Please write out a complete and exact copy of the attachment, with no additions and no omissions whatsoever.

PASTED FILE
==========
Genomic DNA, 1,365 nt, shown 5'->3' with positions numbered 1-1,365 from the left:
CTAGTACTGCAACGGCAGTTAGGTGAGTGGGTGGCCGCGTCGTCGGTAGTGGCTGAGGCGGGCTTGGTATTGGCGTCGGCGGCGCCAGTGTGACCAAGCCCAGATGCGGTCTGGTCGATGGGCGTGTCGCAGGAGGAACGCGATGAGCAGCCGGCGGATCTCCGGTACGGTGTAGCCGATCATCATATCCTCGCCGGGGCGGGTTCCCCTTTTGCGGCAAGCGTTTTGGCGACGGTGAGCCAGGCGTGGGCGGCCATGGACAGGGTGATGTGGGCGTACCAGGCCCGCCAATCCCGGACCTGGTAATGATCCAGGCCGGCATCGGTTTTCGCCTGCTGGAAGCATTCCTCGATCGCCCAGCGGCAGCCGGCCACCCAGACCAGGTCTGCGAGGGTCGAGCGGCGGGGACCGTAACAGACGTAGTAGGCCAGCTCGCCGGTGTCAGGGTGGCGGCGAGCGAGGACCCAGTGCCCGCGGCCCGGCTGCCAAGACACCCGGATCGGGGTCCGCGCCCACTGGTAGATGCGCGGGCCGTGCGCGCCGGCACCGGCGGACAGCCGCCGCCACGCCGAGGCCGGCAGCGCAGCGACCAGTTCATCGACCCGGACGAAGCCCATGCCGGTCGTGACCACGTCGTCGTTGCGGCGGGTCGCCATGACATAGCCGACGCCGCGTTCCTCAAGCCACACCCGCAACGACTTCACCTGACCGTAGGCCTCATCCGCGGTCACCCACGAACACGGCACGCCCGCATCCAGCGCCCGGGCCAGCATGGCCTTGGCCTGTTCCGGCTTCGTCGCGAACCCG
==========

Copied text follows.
Genomic DNA, 1,365 nt, shown 5'->3' with positions numbered 1-1,365 from the left:
CTAGTACTGCAACGGCAGTTAGGTGAGTGGGTGGCCGCGTCGTCGGTAGTGGCTGAGGCGGGCTTGGTATTGGCGTCGGCGGCGCCAGTGTGACCAAGCCCAGATGCGGTCTGGTCGATGGGCGTGTCGCAGGAGGAACGCGATGAGCAGCCGGCGGATCTCCGGTACGGTGTAGCCGATCATCATATCCTCGCCGGGGCGGGTTCCCCTTTTGCGGCAAGCGTTTTGGCGACGGTGAGCCAGGCGTGGGCGGCCATGGACAGGGTGATGTGGGCGTACCAGGCCCGCCAATCCCGGACCTGGTAATGATCCAGGCCGGCATCGGTTTTCGCCTGCTGGAAGCATTCCTCGATCGCCCAGCGGCAGCCGGCCACCCAGACCAGGTCTGCGAGGGTCGAGCGGCGGGGACCGTAACAGACGTAGTAGGCCAGCTCGCCGGTGTCAGGGTGGCGGCGAGCGAGGACCCAGTGCCCGCGGCCCGGCTGCCAAGACACCCGGATCGGGGTCCGCGCCCACTGGTAGATGCGCGGGCCGTGCGCGCCGGCACCGGCGGACAGCCGCCGCCACGCCGAGGCCGGCAGCGCAGCGACCAGTTCATCGACCCGGACGAAGCCCATGCCGGTCGTGACCACGTCGTCGTTGCGGCGGGTCGCCATGACATAGCCGACGCCGCGTTCCTCAAGCCACACCCGCAACGACTTCACCTGACCGTAGGCCTCATCCGCGGTCACCCACGAACACGGCACGCCCGCATCCAGCGCCCGGGCCAGCATGGCCTTGGCCTGTTCCGGCTTCGTCGCGAACCCG